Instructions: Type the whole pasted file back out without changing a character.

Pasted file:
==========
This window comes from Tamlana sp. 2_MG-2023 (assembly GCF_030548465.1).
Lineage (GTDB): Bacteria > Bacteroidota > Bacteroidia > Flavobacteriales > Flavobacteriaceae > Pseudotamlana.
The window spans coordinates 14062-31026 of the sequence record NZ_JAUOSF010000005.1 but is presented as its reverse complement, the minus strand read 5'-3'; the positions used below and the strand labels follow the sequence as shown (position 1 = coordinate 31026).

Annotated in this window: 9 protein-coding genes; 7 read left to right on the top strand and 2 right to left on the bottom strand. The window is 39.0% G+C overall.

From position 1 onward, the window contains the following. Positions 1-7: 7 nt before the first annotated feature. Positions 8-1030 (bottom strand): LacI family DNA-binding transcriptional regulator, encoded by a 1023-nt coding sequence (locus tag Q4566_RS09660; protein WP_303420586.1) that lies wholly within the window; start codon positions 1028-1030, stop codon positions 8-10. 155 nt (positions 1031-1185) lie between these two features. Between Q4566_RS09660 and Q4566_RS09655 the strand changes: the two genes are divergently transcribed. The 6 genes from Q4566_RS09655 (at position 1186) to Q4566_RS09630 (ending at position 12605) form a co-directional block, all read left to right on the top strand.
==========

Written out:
This window comes from Tamlana sp. 2_MG-2023 (assembly GCF_030548465.1).
Lineage (GTDB): Bacteria > Bacteroidota > Bacteroidia > Flavobacteriales > Flavobacteriaceae > Pseudotamlana.
The window spans coordinates 14062-31026 of the sequence record NZ_JAUOSF010000005.1 but is presented as its reverse complement, the minus strand read 5'-3'; the positions used below and the strand labels follow the sequence as shown (position 1 = coordinate 31026).

Annotated in this window: 9 protein-coding genes; 7 read left to right on the top strand and 2 right to left on the bottom strand. The window is 39.0% G+C overall.

From position 1 onward, the window contains the following. Positions 1-7: 7 nt before the first annotated feature. Positions 8-1030 (bottom strand): LacI family DNA-binding transcriptional regulator, encoded by a 1023-nt coding sequence (locus tag Q4566_RS09660; protein WP_303420586.1) that lies wholly within the window; start codon positions 1028-1030, stop codon positions 8-10. 155 nt (positions 1031-1185) lie between these two features. Between Q4566_RS09660 and Q4566_RS09655 the strand changes: the two genes are divergently transcribed. The 6 genes from Q4566_RS09655 (at position 1186) to Q4566_RS09630 (ending at position 12605) form a co-directional block, all read left to right on the top strand.